We followed a similar process for the analysis of hospital charges. The distribution was skewed, and thus a Kruskal-Wallis test of equality was used to compare median hospital charges for the four groups. Next, a generalized linear regression was used to examine the log transformation of total hospital charges across groups in the presence of covariates. Surgical repair was included in the model given its relationship to cost. Model assumptions were met by using a generalized gamma regression model for the natural log of hospital charges and specifying a gamma distribution for the residuals.

The distribution of discharge status in the four groups was compared using a Chi-square (row mean scores differ) test with df = 3. The data were stratified by clinical group.

A statistical significance level of .05 was used for all tests, and no adjustments were made for multiple tests. The analysis for this project was generated using SAS software, Version 9.4 of the SAS System for Windows (SAS Institute, Inc., Cary, NC).

This study was exempt by the Institutional Review Board (IRB) according to national regulations by the IRB of the University of North Texas Health Science Center. University of Kansas Medical Center had a data use agreement with Center for Medicare and Medicaid Services (CMS) and also had IRB approval for CMS data analysis.

Results

The initial sample consisted of 5331 Medicare beneficiaries aged ≥65 years, admitted with a hip fracture between July 1, 2012, and December 31, 2013. A total of 2175 patients met all inclusion criteria and were included in our analysis (Fig. 1). Figure 1 is showing the flowchart of the study cohort pulled from CMS claims datasets of Medicare beneficiaries. Several analytical variables were created using real-world claims and coding to generate an accurate study cohort and report our study findings in detail. The supplementary tables include ICD-9-CM codes for fracture type and surgical repair and categorization of important analytical variables used for this study analyses.

Fig. 1
figure1

Flow chart describing sample selection. Abbreviations: MDS, minimum data set

The results presented in Table 1 describe demographic and clinical characteristics, including type of hip fractures and chronic comorbidities, in the study population, which mostly consisted of women (77%) and patients with a White race/ethnic background (92%). The group with no OP and no dementia (reference group for our analysis) was the largest (40%) in number and the youngest, with more than half of them (54%) in the younger (65–84 years) age group (Table 1). The different fracture types that occurred in these patients were femoral neck (51%), intertrochanteric (44%), and subtrochanteric (5%). Inter-trochanteric hip fracture was most common among the groups with OP alone or combined with dementia, whereas femoral neck was the most frequent site of fracture among those without any OP (dementia only and the reference group). Close to 90% (n = 1976) of patients underwent surgical treatment for their hip fractures, but there was a tendency to fewer surgeries in the dementia groups (88% versus 91–92%). Hypertension was the most common comorbidity amongst all, followed by CHF, which was diagnosed most often among those with OP alone or in combination with dementia.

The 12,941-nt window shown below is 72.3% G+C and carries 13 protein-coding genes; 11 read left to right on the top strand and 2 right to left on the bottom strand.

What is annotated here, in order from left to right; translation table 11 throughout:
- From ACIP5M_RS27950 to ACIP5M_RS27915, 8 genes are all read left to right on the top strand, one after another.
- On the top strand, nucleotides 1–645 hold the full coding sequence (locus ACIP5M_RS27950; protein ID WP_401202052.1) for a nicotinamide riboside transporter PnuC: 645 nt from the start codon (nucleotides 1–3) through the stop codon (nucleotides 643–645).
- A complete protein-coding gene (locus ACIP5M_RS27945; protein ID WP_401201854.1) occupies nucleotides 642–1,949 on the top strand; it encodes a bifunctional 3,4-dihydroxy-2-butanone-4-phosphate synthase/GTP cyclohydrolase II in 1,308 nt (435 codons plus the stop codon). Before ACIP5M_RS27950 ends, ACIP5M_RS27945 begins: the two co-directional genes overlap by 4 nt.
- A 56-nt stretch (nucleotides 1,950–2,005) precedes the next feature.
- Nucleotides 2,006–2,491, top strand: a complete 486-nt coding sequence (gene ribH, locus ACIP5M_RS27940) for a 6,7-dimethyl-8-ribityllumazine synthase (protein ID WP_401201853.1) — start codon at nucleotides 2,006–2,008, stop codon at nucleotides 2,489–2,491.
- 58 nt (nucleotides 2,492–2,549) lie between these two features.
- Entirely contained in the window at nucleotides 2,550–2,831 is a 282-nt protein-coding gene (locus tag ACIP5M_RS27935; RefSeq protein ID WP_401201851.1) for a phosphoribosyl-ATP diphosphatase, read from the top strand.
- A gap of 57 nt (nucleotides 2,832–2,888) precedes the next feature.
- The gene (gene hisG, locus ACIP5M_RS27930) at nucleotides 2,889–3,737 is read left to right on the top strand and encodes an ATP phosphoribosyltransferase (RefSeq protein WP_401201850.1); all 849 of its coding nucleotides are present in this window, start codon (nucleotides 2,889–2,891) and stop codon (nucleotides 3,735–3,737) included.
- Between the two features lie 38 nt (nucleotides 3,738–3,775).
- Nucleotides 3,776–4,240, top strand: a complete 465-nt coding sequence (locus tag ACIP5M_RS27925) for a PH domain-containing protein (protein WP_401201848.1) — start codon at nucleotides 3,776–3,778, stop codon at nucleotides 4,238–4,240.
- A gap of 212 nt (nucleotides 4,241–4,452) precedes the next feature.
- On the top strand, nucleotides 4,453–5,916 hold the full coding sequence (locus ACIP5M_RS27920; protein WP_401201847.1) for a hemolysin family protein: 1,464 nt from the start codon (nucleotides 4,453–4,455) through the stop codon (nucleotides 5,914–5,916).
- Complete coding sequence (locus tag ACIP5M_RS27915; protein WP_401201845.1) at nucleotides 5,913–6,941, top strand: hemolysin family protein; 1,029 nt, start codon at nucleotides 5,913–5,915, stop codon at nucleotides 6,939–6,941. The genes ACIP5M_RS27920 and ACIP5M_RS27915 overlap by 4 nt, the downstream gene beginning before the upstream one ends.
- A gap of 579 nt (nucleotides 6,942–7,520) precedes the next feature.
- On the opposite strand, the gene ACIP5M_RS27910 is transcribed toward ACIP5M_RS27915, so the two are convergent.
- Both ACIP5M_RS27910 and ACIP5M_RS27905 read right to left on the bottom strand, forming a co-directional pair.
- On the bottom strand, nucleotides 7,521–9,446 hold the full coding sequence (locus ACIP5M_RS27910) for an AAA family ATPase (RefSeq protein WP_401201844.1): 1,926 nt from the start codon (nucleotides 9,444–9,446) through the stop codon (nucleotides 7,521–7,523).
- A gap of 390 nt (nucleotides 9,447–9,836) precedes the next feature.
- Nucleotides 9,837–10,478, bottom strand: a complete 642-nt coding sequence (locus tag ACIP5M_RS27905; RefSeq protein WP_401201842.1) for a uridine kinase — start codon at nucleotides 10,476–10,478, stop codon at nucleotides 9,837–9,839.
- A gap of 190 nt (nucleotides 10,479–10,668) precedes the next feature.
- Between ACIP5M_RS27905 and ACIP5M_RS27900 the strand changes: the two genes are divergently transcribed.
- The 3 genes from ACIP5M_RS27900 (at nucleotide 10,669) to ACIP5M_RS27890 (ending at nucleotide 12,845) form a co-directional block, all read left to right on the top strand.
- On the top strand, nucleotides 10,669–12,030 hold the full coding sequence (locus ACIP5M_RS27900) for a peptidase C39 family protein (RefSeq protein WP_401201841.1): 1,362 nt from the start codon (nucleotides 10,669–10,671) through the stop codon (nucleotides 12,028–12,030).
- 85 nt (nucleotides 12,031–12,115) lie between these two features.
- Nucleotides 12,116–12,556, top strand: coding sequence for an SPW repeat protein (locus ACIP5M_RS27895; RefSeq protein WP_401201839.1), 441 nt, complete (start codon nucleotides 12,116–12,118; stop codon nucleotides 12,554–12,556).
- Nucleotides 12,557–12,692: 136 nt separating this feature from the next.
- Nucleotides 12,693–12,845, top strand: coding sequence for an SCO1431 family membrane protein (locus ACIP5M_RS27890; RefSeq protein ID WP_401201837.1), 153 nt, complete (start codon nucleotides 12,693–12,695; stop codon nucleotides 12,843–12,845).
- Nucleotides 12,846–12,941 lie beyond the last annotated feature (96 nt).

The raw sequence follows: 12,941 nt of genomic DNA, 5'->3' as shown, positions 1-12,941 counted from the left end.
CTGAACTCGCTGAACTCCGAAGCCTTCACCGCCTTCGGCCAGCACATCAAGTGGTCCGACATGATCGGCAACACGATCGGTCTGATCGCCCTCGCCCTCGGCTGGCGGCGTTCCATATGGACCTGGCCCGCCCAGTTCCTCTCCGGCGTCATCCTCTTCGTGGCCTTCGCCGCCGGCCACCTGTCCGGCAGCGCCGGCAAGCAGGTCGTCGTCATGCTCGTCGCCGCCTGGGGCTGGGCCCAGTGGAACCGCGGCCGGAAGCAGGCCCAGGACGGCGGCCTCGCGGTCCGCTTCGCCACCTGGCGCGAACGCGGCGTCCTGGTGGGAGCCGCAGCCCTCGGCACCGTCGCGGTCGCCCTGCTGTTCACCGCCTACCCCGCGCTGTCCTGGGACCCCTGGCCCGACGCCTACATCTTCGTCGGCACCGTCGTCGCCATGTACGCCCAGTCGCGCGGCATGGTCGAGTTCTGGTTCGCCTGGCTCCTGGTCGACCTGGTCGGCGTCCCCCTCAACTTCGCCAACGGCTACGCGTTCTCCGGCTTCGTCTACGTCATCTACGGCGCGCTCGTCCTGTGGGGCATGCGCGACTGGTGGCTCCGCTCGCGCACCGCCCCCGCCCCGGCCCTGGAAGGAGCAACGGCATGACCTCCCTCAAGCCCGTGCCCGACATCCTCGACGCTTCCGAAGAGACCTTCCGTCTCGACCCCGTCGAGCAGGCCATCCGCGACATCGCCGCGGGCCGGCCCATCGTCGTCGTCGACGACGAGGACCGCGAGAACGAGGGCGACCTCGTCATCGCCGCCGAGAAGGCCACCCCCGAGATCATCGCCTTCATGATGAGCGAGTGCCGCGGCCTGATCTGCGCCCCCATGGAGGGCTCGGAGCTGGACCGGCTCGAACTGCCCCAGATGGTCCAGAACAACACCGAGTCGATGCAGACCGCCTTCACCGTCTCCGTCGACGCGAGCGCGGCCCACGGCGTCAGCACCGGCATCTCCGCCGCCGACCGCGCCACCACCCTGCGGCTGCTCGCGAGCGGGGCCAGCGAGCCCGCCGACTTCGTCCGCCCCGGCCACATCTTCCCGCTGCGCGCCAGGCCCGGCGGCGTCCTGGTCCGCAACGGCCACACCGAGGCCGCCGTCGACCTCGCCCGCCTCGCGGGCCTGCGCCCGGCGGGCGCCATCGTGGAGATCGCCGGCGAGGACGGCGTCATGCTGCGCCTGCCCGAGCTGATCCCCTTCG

Table 1 Population characteristics for the four clinical groups

Race, sex, CHF, depression, hypertension, hyperlipidemia, IHD, and rheumatoid arthritis/osteoarthritis demonstrated statistically significant differences in at least one of the four clinical groups. AMI, CKD, and diabetes were not distributed differently across the groups (Table 1).

The average age at the time of the hip fracture was 84 years for all patients; the average age within each group was as follows: 85 years for the dementia group, 85 years for the OP group, 87 years for the dementia/OP group, and 83 years for the neither dementia/OP group.

Table 2 reports the distribution of LOS, discharge destination, and hospital charges by the four clinical groups. LOS and hospital charges were similar for all groups (Table 2). Median LOS was 6 days (IQR: 5–7), and hospital discharge status was distributed similarly across each of the four groups (Cochran-Mantel-Haenszel = 6.8210; df = 3; P = 0.0778; row means differ). Median hospital charges were $45,100 (IQR: 31,500 − 65,600). Most beneficiaries were discharged to a nursing facility, including a SNF (n = 1777; 81.5%), while about 10.5% proceeded to inpatient rehabilitation (Table 2). Although not statistically significant, lower percentages of patients from the dementia groups (dementia only, 6% vs. group with dementia and OP, 8%) went to inpatient rehabilitation.

Table 2 Length of stay, hospital charge, and discharge destinations for the four clinical groups

Table 3 reports the results from the multiple regression analysis showing association of LOS with the four clinical groups. No statistically significant difference was observed among the groups (Kruskal-Wallis, H = 2.79; df = 3; P = 0.4243). Having a diagnosis of dementia was associated with a 5% shorter LOS. Similarly, White patients had a 7% shorter LOS, and those with CHF (+ 7%) and IHD (+ 4%) had longer LOS. Unsurprisingly, surgical patients were hospitalized 63% longer than non-surgical patients.